Heck, once the window was fixed and Thomas the Tank Engine was moved on, you’d never have known anything had happened. But it still managed to matter.
Most Distressing On-Screen Visuals.
You can keep your jump-scares and your loud noises. The sight of Amy Winehouse going downhill under the effects of drugs and the influence of people she should have avoided and been protected from was a gut punch. Her emaciation, complexion and obvious physical degradation drew an audible gasp at the screening I attended. More harrowing than a dozen ghouls in the shadows and utterly heart-breaking to boot.
Blockbuster of the Summer.
Age of Ultron had laughs, action, destruction and Joss Whedon’s reliable hand on the tiller. Fast & Furious had ridiculous set pieces and his Rockness. But Jurassic Park delivered where it counts – with dinosaurs. I sat there with my boys, thoroughly drawn in, compelled and thrilled. It was exciting, funny and tense and helpfully erased the bitter after-taste of JPIII.
Adrenaline Rush of the Year.
Mad Max: Fury Road (What Else?)
Both in budget and scope, this probably qualifies as a blockbuster and so should have garnered the previous award too, but MM:FR was just too defiantly independently-minded, too lean, too efficient, too clearly a product of a director’s singular vision rather than script and story by committee or merchandising opportunity, to be seen as a true blockbuster.
Instead it was/is a jolting, thrilling ride, ceaselessly inventive, exciting and stimulating. The depressingly inevitable backlash kicked in almost as soon as the five star reviews started to roll in, but as they say, never mind the haters. This is epic, adrenalised film-making, immediately hitting its stride and maintaining a pace that perhaps only The Raid, Crank and the bonkers martial arts films of my youth can hope to match. Beautiful.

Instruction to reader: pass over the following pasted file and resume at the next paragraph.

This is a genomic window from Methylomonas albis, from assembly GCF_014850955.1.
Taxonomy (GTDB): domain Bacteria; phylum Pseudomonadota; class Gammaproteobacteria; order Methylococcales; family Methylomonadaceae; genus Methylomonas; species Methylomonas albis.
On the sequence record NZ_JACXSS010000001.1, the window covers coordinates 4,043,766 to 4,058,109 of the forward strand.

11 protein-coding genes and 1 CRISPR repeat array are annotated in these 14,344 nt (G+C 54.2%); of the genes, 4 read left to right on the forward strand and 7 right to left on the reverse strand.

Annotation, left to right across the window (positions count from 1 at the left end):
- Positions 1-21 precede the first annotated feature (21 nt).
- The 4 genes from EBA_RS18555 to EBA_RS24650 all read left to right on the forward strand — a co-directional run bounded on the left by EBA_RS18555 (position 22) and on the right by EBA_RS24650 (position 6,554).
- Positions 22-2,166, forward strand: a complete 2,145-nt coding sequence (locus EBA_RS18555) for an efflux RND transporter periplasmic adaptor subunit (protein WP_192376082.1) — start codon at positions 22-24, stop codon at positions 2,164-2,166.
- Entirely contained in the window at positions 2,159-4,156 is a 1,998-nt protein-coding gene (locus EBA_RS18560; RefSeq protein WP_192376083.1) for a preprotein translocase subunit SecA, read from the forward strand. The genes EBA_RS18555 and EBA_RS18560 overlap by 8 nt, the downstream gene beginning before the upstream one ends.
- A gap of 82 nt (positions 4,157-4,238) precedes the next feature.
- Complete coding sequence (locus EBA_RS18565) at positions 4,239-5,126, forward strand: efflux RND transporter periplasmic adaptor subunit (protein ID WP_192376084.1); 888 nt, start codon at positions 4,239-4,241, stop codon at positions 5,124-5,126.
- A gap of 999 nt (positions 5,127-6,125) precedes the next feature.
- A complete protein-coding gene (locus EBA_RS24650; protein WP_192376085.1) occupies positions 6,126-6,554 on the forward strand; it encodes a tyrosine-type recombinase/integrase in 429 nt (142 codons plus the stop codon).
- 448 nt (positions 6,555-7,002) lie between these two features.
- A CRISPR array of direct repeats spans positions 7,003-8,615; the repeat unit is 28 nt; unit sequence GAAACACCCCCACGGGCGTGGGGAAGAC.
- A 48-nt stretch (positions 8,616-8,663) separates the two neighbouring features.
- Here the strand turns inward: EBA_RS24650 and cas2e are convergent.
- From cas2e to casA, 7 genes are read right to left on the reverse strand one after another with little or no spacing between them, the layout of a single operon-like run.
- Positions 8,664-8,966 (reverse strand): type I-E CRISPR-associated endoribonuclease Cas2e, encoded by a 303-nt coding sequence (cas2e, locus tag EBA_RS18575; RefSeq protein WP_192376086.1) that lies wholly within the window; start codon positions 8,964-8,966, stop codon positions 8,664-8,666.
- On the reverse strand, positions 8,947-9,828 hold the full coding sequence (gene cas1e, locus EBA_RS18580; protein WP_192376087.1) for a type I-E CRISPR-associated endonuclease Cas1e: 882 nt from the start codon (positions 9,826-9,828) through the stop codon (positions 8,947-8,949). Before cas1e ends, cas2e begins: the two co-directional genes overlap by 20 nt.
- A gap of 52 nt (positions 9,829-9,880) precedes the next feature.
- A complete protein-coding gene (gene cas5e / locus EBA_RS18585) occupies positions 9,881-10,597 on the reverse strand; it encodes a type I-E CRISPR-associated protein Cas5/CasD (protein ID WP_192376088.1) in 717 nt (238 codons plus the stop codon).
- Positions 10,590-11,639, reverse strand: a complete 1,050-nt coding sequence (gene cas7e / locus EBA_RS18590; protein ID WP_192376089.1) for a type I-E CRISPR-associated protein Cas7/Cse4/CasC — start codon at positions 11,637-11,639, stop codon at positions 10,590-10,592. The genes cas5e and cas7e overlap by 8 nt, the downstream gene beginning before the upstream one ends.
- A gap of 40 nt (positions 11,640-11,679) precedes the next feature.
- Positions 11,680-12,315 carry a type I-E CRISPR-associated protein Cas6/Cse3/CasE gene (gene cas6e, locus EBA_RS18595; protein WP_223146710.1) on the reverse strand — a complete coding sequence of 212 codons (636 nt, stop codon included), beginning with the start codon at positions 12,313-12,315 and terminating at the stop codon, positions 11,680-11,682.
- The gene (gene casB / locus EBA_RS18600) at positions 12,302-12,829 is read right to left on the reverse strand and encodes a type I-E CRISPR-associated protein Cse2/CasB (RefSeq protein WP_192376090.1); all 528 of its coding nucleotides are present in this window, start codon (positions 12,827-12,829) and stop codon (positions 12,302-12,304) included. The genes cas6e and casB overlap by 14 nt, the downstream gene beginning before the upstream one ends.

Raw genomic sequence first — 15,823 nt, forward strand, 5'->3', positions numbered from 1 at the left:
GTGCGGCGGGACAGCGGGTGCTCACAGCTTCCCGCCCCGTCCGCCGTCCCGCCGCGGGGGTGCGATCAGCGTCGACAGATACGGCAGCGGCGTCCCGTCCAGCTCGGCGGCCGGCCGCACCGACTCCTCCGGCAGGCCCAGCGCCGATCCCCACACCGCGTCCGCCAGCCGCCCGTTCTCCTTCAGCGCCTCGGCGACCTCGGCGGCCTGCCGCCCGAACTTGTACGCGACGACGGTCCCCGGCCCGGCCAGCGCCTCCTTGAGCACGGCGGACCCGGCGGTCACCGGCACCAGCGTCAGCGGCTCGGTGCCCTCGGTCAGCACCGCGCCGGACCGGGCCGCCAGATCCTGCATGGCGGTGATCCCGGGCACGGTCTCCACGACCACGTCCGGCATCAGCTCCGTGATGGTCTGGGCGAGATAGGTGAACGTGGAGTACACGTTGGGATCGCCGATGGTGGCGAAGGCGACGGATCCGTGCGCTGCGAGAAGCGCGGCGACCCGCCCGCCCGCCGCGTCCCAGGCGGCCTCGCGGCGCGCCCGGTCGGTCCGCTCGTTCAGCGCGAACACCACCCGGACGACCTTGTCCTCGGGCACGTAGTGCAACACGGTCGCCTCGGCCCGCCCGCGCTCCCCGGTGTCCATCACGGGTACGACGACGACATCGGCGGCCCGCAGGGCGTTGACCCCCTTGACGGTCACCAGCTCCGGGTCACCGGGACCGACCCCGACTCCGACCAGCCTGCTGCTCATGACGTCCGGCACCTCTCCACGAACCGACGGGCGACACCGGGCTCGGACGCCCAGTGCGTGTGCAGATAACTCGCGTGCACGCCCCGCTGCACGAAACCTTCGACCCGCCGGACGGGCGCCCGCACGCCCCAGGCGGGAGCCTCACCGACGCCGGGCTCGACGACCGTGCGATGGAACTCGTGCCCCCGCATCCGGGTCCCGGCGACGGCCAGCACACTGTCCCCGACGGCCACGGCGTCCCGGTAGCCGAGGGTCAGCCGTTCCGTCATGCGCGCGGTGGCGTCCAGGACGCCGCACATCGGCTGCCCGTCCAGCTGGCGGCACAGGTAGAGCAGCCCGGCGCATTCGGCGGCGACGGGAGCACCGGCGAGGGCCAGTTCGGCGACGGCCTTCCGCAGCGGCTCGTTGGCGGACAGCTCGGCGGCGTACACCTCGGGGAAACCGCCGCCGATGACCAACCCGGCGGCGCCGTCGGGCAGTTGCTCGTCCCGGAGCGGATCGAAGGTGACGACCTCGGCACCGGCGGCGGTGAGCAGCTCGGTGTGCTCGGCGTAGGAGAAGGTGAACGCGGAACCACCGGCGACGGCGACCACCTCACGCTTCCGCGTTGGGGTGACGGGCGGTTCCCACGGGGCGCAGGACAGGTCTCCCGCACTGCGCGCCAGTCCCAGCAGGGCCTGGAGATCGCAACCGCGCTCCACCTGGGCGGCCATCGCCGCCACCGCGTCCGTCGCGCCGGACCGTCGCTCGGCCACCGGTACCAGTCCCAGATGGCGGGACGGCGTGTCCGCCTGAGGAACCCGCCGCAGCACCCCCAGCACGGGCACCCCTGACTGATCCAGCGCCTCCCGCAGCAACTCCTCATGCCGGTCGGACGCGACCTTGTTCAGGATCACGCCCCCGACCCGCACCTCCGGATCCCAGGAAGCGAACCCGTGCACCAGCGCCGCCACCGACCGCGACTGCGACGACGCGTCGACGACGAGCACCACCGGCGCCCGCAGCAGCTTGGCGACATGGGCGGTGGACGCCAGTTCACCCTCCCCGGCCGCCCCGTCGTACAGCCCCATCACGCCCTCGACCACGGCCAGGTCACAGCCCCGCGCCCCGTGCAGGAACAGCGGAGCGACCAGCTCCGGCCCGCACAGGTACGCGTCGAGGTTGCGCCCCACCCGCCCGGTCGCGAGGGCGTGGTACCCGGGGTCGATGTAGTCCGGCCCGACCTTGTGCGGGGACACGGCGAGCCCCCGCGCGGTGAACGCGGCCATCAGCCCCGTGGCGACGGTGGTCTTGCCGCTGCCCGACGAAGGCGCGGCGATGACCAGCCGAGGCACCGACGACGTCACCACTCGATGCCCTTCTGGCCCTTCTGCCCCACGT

Achievement in respecting the intelligence of children Award.
There is no way that this should have worked – a complex visualisation and personification of the interaction of emotions within the mind of a young girl, with trips through surrealism, the abandonment of imaginary friends, the “tainting” or re-imagining of memories with sadness that wasn’t perceived to be there before and a person coming to terms with feeling sad about things she cannot come to terms with or change. Goodness me.
It could have or should have been depressing, confusing or off-putting but Pixar’s continued commitment to story as king, along with a resolute determination to trust that even younger viewers will understand what you are saying if you say it clearly and present it coherently, resulted in something genuinely magical. To give children permission to embrace sadness without inviting them to descend into melancholy, to trust that their emotional intelligence will enable them to process what they are seeing, makes Pixar as a studio a real gift to the generation that has grown up with their films.